Thomas Jefferson Papers

Thomas Jefferson to James Fishback (Draft), 27 September 1809

I. To James Fishback (Draft)

Monticello Sep.  09.


Your favor of June 5. came to hand in due time, & I have to acknolege my gratification at the friendly sentiments it expresses towards myself. we have been thrown into times of a peculiar character, & to work our way through them has required services & sacrifices from our countrymen generally; &, to their great honor, these have been generally exhibited by every one in his sphere, & according to the opportunities afforded. with them I have been a fellow-labourer, endeavoring to do faithfully the part allotted to me, as they did theirs. it is a subject of mutual congratulation that, in a state of things such as the world had never before seen, we have gotten on so far well: and my confidence in our present high functionaries,1 & in my countrymen generally, leaves me without much fear for the future.

I thank you for the pamphlet you were so kind as to send me. at an earlier period of life I pursued enquiries of that kind with industry & care. reading, reflection & time have convinced me it is better to be quiet myself, & let others be quiet on these speculations. every religion consists of moral precepts, & of dogmas. in the first they all agree. all forbid us to murder, steal, plunder, bear false witness Etc. and these are the articles necessary for the preservation of order, justice, & happiness in society. in their particular dogmas all differ; no two professing the same. these respect vestments, ceremonies, physical opinions, & metaphysical speculations, totally unconnected with morality, & unimportant to the legitimate objects of society. yet these are the questions on which have hung the bitter schisms of Nazarenes, Socinians, Arians, Athanasians in former times, & now of Trinitarians, Unitarians, Catholics, Lutherans, Calvinists, Methodists, Baptists, Quakers Etc. among the Mahometans we are told that thousands fell victims to the dispute whether the first or second toe of Mahomet was longest; & what blood, how many human lives have the words ‘this do in remembrance of me’ cost the Christian world! we all agree in the obligation of the moral precepts of Jesus: but we schismatize & lose ourselves in subtleties about his nature, his conception maculate or immaculate, whether he was a god or not a god, whether his votaries are to be initiated by simple aspersion, by immersion, or without water; whether his priests must be robed in white, in black, or not robed at all; whether we are to use our own reason, or the reason of others, in the opinions we form, or as to the evidence we are to believe. it is on questions of this, & still less importance, that such oceans of human blood have been spilt, & whole regions of the earth have been desolated by wars & persecutions, in which human ingenuity has been exhausted in inventing new tortures for their brethren. it is time then to become sensible how insoluble these questions are by minds like ours, how unimportant, & how mischievous; & to consign them to the sleep of death, never to be awakened from it. the varieties in the structure & action of the human mind, as in those of the body, are the work of our creator, against which it cannot be a religious duty to erect the standard of uniformity. the practice of morality being necessary for the well being of society, he has taken care to impress it’s precepts so indelibly on our hearts, that they shall not be effaced by the whimsies of our brain. hence we see good men in all religions, and as many in one as another.2 it is then a matter of principle with me to avoid disturbing the tranquility of others by the expression of any opinion on the innocent questions3 on which we schismatize, & think it enough to hold fast to those moral precepts which are of the essence of Christianity, & of all other religions. no where are these to be found in greater purity than in the discourses of the great reformer of religion whom we follow.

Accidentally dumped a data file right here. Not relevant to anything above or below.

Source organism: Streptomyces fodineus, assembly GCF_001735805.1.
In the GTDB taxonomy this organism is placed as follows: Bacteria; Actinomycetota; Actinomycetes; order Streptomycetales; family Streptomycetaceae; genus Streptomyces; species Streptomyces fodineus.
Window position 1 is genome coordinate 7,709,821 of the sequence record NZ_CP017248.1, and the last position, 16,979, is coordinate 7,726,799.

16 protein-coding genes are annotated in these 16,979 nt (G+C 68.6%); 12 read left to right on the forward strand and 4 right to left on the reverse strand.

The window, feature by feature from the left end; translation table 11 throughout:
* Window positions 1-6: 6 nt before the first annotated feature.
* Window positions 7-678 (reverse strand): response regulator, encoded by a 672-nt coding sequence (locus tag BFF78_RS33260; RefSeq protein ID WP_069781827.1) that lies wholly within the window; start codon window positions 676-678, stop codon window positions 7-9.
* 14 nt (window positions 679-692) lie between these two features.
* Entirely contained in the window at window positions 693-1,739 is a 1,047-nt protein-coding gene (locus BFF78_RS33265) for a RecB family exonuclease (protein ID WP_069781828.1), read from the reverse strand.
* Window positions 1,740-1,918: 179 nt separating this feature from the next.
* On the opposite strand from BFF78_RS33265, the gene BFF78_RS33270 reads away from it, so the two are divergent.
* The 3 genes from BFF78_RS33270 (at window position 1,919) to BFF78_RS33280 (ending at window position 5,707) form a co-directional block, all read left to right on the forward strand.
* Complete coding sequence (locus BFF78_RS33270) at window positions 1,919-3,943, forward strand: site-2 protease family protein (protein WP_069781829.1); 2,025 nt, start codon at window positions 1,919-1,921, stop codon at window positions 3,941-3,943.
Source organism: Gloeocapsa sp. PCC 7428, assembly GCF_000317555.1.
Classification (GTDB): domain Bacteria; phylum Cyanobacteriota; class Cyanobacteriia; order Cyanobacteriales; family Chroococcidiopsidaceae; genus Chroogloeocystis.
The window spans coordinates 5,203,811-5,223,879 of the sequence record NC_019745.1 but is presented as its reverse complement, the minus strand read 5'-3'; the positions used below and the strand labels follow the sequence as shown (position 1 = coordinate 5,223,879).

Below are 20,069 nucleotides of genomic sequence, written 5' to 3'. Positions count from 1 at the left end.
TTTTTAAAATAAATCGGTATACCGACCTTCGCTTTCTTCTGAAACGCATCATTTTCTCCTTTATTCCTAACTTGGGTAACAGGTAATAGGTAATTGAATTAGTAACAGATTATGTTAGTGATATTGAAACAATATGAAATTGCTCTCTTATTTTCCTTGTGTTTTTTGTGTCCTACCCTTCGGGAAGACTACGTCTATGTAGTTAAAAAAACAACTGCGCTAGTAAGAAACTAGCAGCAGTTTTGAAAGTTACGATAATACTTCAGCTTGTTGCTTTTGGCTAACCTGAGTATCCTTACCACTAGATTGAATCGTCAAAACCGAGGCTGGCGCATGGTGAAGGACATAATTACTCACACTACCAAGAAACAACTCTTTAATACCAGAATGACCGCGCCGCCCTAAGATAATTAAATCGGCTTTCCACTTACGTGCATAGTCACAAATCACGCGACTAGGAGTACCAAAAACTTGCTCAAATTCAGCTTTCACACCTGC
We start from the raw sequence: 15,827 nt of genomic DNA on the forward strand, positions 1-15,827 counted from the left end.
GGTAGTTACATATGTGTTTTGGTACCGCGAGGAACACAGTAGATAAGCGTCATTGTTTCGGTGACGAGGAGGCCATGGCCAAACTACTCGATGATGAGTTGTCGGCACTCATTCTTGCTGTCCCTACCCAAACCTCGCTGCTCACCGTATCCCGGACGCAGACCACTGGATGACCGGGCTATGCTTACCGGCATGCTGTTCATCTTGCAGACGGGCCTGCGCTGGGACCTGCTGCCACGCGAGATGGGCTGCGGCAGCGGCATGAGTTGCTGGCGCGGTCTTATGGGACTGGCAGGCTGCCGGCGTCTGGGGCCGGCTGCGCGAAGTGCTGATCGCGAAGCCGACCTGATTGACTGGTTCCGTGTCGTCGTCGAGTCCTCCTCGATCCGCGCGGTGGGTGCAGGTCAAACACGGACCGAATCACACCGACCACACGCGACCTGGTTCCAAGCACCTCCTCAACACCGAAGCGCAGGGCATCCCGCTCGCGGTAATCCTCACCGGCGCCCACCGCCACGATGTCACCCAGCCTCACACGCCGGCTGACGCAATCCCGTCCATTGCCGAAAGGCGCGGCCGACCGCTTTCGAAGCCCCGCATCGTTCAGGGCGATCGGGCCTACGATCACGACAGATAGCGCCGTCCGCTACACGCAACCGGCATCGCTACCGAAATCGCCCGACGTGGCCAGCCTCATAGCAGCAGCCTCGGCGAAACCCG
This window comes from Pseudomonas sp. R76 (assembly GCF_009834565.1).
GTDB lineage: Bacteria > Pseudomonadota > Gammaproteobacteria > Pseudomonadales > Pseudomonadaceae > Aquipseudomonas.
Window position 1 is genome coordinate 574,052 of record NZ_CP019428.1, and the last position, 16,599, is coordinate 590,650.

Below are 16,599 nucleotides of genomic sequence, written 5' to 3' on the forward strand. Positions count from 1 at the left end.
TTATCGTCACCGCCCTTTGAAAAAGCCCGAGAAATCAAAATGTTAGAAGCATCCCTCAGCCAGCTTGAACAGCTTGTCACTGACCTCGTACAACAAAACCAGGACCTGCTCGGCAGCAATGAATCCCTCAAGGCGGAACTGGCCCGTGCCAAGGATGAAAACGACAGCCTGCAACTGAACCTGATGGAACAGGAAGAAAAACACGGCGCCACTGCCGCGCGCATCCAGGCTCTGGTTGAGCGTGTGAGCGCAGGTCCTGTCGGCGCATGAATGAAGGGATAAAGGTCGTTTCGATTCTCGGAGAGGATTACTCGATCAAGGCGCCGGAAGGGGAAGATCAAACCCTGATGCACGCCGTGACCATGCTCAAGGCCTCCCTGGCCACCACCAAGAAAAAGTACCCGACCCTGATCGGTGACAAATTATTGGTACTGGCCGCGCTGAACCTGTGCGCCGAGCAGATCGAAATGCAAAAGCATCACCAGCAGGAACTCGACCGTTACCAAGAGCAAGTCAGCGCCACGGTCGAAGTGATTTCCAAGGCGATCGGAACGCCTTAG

I have been led into these reflections by your invitation to make observations on the subject of your pamphlet, as you have treated it. the only one I permit myself is on the candor, the moderation & the ingenuity with which you appear to have sought truth. this is of good example, & worthy of 4 much commendation. if all the writers & preachers on religious questions had been of the same temper, the history of the world would have been of much more pleasing aspect.

I thank you for the kindness towards myself which breathes through your letter. the first of all our consolations is that of having faithfully fulfilled our duties. the next, the approbation & good will of those who have witnessed it: and I pray you to accept my best wishes for your happiness & the assurances of my respect.

Th: Jefferson

Dft (DLC: TJ Papers, 188:33502); partially dated.

1Preceding two words interlined in place of “helmsman.”

2TJ here canceled “I decline.”

3Preceding two words interlined in place of “unimportant points.”

4TJ here canceled “imitation.”

Index Entries

  • A new and candid investigation of the question, is revelation true? (Fishback) search
  • Bible; Luke referenced by TJ search
  • Christianity; TJ on search
  • Fishback, James; A new and candid investigation of the question, is revelation true? search
  • Fishback, James; letters to search
  • Jefferson, Thomas; Opinions on; Jesus search
  • Jefferson, Thomas; Opinions on; religion search
  • Jesus; TJ on search
  • religion; TJ on search